For a violinmaker to become a maker of fine violins, "they've got to make a lot of violins," Ross said. "There are a lot of makers who are kind of stuck in school mode. They've finished at a really good place like Salt Lake (Violin Making School of America) or Chicago (Chicago School of Violin Making) or Boston (North Bennet St. School.), and in the last five years they've made three violins. Their work is kind of nice and interesting, but then there are those like Chris Jacoby, who at age 30 is on violin number 50, or Mark Womack, who's made 300-400. We bought one from Ray Melanson at VSA, and I talked to Ray, and he was already on the fifth or seventh violin after that. These guys are really productive."
Why is productivity a plus? For one, a maker needs to get his or her instruments into people's hands in order to establish both a reputation and a market value. Also, there's that old saw, "Practice makes perfect."
"There's a lot of intuition in the process of making a violin, even if you're a very scientific maker," Ross said. "I don't think you achieve that level of intuition unless you're repeating the task more than a few times. "
What is the price range for a modern fiddle?
Instruments by living makers start at about $6,000-7,000 and go up to the $50,000's or so, Ross said."Typically, most average makers are between $7,000 and $25,000."
Are there regional differences in violin-making?
"I have to say, some of the Eastern Europeans are brilliant," Ross said. "It's a very interesting school, there's a whole list of Polish makers who are brilliant, like Wojciech Topa, Dimitar Dimitrov. There's a lot of individuality expressed in them; they're not quite so rigid. Probably the most rigid tradition is the German. They show the most discipline in their making, generally speaking. And that's a good thing! But it also limits them sometimes, too."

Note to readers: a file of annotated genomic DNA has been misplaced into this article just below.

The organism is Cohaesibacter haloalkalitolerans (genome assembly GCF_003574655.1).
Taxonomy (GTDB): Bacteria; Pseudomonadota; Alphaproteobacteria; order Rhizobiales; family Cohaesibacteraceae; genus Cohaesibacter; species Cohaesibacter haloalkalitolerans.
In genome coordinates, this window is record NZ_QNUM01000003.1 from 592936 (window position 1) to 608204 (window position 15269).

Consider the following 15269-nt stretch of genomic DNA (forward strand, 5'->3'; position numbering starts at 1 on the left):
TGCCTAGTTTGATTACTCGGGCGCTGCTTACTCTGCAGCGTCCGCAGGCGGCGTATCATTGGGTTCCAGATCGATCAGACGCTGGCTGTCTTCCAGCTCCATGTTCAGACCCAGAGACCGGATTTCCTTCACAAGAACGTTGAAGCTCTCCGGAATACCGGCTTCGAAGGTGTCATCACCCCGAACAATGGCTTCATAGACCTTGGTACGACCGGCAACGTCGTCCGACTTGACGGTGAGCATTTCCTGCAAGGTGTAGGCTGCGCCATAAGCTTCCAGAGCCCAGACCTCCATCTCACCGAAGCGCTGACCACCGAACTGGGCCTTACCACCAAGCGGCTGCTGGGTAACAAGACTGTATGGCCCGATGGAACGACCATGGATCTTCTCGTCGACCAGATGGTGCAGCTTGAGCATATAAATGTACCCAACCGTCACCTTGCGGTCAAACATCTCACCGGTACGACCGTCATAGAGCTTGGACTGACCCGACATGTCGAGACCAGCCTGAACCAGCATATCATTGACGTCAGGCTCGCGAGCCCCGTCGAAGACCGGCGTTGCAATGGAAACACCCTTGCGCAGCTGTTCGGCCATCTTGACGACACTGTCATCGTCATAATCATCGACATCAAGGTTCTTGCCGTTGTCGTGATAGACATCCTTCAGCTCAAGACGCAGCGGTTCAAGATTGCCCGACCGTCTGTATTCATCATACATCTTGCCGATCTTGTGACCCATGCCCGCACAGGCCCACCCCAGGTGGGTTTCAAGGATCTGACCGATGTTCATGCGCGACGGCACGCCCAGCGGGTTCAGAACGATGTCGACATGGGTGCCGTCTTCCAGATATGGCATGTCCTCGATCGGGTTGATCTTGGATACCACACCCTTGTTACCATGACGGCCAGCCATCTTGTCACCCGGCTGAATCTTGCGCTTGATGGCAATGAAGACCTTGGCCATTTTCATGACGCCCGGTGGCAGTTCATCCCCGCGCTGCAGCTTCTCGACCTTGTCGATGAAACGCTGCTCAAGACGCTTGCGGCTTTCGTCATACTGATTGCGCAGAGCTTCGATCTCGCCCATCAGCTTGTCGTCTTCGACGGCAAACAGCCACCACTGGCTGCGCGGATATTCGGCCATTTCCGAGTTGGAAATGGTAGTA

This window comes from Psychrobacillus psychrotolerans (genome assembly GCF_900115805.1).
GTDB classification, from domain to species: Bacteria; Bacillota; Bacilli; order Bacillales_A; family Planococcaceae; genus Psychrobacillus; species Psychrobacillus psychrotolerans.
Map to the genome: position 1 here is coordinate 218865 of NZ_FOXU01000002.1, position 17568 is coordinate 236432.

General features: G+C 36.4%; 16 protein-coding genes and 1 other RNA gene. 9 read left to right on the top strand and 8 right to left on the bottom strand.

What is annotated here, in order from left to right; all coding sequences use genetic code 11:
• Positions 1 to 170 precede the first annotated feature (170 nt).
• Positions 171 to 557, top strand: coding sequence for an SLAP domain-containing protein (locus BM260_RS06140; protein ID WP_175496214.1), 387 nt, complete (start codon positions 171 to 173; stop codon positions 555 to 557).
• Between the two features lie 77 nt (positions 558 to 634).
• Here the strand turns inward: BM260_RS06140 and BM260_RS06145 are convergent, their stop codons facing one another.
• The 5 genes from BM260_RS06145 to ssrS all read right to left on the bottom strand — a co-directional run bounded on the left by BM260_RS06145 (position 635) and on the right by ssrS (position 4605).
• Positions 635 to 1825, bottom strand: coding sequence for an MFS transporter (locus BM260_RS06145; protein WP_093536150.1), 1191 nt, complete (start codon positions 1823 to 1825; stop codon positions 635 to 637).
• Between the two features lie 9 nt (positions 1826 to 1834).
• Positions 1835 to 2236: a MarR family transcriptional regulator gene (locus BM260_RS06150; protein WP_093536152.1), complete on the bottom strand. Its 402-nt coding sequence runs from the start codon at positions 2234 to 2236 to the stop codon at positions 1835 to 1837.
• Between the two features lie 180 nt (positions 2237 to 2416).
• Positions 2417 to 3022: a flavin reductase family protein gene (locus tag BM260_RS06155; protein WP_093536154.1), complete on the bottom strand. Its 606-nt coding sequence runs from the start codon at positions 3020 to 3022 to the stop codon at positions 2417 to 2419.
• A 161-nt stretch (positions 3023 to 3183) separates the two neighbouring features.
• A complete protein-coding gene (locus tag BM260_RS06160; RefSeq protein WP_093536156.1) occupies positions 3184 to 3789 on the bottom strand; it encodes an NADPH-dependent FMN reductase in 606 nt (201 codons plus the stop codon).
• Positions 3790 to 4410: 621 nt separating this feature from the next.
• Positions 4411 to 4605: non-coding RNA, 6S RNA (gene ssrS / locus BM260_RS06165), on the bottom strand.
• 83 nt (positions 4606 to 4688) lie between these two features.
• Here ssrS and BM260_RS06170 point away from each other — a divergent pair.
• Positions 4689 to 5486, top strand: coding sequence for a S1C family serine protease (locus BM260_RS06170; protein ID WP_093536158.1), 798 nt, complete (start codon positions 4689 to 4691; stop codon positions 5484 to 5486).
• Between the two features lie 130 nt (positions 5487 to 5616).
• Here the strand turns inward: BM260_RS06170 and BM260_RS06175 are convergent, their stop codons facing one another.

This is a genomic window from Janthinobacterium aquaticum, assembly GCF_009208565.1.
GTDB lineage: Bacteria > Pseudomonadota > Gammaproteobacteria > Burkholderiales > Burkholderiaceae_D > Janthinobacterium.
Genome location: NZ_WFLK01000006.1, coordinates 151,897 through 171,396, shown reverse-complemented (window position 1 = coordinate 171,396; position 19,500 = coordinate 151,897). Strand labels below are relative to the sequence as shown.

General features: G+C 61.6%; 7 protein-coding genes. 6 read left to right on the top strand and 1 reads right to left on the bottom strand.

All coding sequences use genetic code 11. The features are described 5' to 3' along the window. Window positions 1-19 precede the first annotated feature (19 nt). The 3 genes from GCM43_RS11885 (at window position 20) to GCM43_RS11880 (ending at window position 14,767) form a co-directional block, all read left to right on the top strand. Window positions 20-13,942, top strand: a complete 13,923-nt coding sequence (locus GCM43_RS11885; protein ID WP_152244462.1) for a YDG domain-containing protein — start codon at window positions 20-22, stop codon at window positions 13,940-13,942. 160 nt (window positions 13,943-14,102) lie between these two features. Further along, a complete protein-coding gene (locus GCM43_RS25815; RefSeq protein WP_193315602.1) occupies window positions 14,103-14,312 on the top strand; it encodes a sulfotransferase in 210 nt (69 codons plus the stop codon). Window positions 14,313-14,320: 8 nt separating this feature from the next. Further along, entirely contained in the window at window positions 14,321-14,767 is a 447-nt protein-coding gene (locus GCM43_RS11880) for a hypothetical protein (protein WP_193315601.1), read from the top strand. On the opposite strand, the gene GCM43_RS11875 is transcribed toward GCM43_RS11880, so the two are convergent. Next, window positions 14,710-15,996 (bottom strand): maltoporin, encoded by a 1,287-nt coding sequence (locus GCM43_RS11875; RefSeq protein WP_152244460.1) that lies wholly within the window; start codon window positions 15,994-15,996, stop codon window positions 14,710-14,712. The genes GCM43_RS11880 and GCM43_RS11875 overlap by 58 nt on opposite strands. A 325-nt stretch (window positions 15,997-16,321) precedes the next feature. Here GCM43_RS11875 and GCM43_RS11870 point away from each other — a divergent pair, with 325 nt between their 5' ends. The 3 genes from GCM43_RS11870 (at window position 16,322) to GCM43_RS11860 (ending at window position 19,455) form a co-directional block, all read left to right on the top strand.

"The Italians, on the other hand, are pretty free," Ross said. "Interestingly, in Mittenwald (violin-making school in Germany), if you do the master's exam, it's very rigorous. It's very time-oriented, and you have to do all these skills by a certain time in the exam or you don't pass. It's very tough, and it's a long period you have to go through. In Italy, if you want to be a Cremonese master, you go and work with Maurizio Tadioli or Luca Salvadori, or one of those guys. You work with them, and then one day they say, "Oh, you're a master," and then you're a master! That tells you a little bit about the training, and there's a beauty in both ways."
Many buyers, after looking at eBay, expect extraordinarily low prices for violins. But there is a reason why a handmade instrument has a higher price tag than a cheapie fiddle on the Internet.